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The Early Career Lecturers in Biosciences (ECLBio) is an advisory group to the Heads of University Biosciences (HUBS). The group feeds in the views of early career staff to HUBS and the Royal Society of Biology activities.

Follow us on twitter @ECL_HUBS

The ECLBio terms of reference are to:

  • Highlight the key issues facing early career lecturers.
  • Facilitate a network for early career lecturers to discuss and debate these issues.
  • Run targeted events to provide support for early career lecturers and post-docs moving into lecturer positions.
  • Provide support for early career lecturers to develop their subject-specific and pedagogical knowledge.
  • Feedback to HUBS on discussions and initiatives developed by the group.

Members of ECLBio

Dr Cristina Sisu MRSB (Chair)
Dr Sharon Williams (Deputy Chair)
Dr Natalie Riddell (Secretary)
Dr Graham Wright MRSB
Dr Dom Henri MRSB
Dr Tom Butts
Dr Beth Lawry MRSB
Dr Andrew Holding MRSB
Dr Kirsty McIntyre


Cristina photo Cristina Sisu joined Brunel University as lecturer in genomic data analysis in April 2017. Prior to that, she studied chemical engineering first at University "Politehnica" Bucharest and then at University "Politehnica" Timisoara in Romania, followed by an MSc in molecular sciences at Wagennigen University, The Netherlands, and a PhD in bioinformatics at University of Cambridge.

After exploring the European educational and research environment, she moved to the USA as a post-doc at Yale University in the lab of Mark Gerstein. Currently, her research focuses on the study of pseudogenes from both an evolutionary perspective but also as key players in various diseases. Cristina also is involved in developing new bioinformatics teaching material for the life science students at Brunel.involved in the organisation and delivery of various events.


Sharon WilliamsSharon Williams 1 joined Coventry University as a lecturer in the school of life sciences in November 2014. She worked as a post doctorate research fellow in both the chemistry and the biology departments of Warwick University for 8 years. Her research focuses on the biophysics and biochemistry of proteins, and understanding the mechanisms of enzymes.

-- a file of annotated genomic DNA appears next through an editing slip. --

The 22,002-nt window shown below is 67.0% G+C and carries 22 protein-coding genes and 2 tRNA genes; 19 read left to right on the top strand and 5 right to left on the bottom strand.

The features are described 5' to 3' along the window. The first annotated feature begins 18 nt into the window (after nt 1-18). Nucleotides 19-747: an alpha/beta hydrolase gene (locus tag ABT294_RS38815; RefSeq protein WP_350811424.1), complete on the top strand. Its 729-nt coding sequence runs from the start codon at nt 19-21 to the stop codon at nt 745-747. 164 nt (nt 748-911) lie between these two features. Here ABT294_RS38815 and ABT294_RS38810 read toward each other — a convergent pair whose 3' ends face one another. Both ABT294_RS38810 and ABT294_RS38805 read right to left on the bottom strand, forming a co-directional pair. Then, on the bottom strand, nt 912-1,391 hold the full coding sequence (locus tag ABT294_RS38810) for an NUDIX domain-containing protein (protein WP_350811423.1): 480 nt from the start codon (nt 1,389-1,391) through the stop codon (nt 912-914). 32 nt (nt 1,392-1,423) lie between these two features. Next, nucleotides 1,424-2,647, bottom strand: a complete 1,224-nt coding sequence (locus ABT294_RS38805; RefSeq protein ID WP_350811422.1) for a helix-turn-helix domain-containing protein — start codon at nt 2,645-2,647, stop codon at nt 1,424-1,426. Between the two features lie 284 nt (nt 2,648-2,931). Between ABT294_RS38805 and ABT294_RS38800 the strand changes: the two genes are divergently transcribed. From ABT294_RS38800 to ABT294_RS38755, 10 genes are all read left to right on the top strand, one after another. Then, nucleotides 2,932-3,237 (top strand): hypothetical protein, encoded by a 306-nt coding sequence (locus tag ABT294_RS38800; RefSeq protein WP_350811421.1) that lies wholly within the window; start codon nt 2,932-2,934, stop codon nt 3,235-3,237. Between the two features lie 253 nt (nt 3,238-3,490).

Sharon has a wide range of depth and experience in molecular biology, biochemistry, and chemistry. Sharon is also very interested in applications for industrial biotechnology that could be developed and characterize novel bioproducts obtained by enzymatic oxidation of lignin. Her other interest is the twin-arginine translocation, or Tat pathway. One of the interests is development of drug targets. Sharon is a member of the Biochemical Society, RSC and is involved in many outreach activities for schools. She also loves traveling and adventuring with the family.


Natalie RiddellNatalie Riddell a Lecturer in Immunology and Ageing at the University of Surrey. She obtained a BSc in biomedical sciences from the University of Kent before completing a PhD in psycho-neuro-immunology at the University of Birmingham. In 2010, she moved to UCL where she undertook post-doctoral research studying T cell senescence in the division of infection and immunity. Natalie’s research focuses on endocrine regulation and age-related changes in immune function, with a particular focus on hormonal regulation of immunosenescence and immunometabolism. Natalie is also involved in teaching undergraduate and postgraduate immunology. She is passionate about outreach and public engagement and has been involved in the organisation and delivery of various events.


Graham Wright

Graham Wright obtained a BSc in immunology from the University of Glasgow and went on to do his PhD at the department of immunology at University College London. He stayed at UCL, moving to the Centre for Rheumatology Research, for a post-doc and later for an Arthritis Research UK fellowship.

Graham moved to Edinburgh Napier University in 2015 where he took up a lecturer position. He teaches undergraduate and masters immunology and is responsible for the post-graduate research modules. Graham has a small but active research group working on immune tolerance and gene-therapy-based cures for autoimmune diseases, particularly rheumatoid arthritis and multiple sclerosis.